As February’s bout of extreme cold weather left millions of Texans without power for days, it seemed all the more jarring in a state famed for its abundance of energy resources. Once synonymous with oil, Texas now leads the country’s booms in both shale gas and wind power, so few can have anticipated privation on this scale. But the deep freeze dealt a heavy blow to an industry accustomed to more mild winters, causing dozens of the state’s power generators to disconnect just as demand for electricity soared.
In the aftermath of the crisis, the search for answers has lent an unusual amount of media attention to the intricacies of power market design.
Texas is unique in the US for adopting a system in which price signals from the wholesale energy market alone are expected to drive investment in new power generation capacity; periods of scarcity are allowed to drive prices very high and, in theory, secure a decent profit for generators. This is in contrast to the use of capacity markets in many other parts of the country, where wholesale prices are more controlled and generators are paid for being able to guarantee capacity in advance. On top of this, in order to avoid federal regulation, Texas has opted to remain relatively isolated from the rest of the US grid, so has much less ability to draw on power from the surrounding region in times of need. Many have been quick to lay the blame for the blackouts on this – perhaps characteristically Texan – independent and free-market approach to electricity supply.
Usually, Texans are more concerned about power shortages during hot summers, when demand for air conditioning is at its highest. Summer 2019 saw the state fly particularly close to the wind, with reserve margins falling below 9% and some energy shortages experienced in August. Since then, the summer reserve margin has climbed to much safer levels, but largely due to huge additions of wind and (to a lesser extent) solar power. Determining the extent to which these intermittent sources can provide reliable generation is obviously challenging – both summer heat waves and winter cold snaps can be associated with little wind and, in the case of winter, very little sun. Texas has increasingly relied on natural gas for more dependable capacity, reaching over 45% of generation in 2020, while coal has fallen to 18% and wind climbed to 23%. But investment in new gas capacity is thought to have been inadequate in recent years, even as demand in the state has grown.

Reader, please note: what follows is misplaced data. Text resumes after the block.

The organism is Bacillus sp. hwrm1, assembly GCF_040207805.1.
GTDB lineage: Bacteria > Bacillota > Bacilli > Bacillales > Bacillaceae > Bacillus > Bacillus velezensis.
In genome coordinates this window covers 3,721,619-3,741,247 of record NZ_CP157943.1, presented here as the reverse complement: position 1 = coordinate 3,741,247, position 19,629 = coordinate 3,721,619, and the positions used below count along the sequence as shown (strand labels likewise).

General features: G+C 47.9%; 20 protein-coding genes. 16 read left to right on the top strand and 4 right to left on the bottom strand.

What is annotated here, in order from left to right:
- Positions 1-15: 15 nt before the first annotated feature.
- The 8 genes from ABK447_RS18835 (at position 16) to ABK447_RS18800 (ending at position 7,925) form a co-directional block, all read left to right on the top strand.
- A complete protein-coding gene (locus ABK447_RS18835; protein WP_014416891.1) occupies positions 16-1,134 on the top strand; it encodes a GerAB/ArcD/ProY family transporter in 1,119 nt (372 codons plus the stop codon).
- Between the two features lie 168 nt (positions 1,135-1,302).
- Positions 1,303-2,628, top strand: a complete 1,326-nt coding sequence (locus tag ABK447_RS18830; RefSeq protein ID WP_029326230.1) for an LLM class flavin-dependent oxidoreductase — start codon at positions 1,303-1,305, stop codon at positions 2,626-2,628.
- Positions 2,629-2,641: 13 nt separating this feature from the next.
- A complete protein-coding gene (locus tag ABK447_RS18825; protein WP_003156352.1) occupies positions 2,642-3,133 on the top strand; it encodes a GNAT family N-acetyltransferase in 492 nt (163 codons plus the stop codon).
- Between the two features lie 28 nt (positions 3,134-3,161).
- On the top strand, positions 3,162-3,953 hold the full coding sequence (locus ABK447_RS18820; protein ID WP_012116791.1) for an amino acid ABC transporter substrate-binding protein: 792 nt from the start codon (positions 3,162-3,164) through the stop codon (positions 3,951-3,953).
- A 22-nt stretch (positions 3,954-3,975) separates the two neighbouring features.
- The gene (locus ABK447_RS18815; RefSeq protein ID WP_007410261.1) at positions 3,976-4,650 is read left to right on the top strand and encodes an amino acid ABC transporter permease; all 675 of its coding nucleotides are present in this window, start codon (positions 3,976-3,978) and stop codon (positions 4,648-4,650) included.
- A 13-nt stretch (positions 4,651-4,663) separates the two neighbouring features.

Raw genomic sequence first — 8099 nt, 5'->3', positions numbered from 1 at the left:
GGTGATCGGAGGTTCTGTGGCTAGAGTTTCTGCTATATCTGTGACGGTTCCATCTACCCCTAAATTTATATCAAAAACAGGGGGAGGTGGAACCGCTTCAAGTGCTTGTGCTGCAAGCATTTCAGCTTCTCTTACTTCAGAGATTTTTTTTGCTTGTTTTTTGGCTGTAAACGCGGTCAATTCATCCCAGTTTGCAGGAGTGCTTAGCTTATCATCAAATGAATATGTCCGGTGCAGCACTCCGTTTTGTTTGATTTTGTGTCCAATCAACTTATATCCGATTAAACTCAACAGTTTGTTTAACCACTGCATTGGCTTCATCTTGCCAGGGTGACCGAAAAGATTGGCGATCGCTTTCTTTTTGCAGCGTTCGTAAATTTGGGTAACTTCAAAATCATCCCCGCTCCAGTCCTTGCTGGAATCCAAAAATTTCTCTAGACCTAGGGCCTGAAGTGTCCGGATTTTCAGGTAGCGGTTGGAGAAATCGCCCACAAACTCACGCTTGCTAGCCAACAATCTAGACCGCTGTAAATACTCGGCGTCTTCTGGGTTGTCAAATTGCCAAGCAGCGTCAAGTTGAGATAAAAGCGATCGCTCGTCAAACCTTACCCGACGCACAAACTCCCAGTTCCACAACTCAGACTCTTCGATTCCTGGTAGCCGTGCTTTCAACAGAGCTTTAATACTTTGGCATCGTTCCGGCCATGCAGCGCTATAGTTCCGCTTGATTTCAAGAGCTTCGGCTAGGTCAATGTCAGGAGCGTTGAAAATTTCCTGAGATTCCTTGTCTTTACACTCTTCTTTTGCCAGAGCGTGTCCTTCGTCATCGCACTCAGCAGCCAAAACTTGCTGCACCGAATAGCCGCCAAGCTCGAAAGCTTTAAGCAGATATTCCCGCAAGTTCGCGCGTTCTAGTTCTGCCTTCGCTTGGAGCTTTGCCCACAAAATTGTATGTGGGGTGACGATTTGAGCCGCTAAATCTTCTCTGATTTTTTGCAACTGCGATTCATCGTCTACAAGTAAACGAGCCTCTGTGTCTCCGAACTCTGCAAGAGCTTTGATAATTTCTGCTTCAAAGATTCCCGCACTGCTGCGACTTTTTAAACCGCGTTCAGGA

Nevertheless, the state should have had enough conventional power plants on the grid to deal with demand during the cold snap. Worst-case scenario forecasting by the grid operator ‘ERCOT’ naturally assumes minimal contribution from wind. However, around 30 GW of generators – mainly gas, but also wind, coal, and nuclear – went offline due to a combination of cold-induced technical failures at plants (such as freezing pipes or instrumentation) and a shortage of gas supply.
There was also a sizeable portion of plants undergoing scheduled maintenance over what is normally expected to be a quiet period. This dramatic loss of available generators left the operator with no option but to drop consumers from the grid.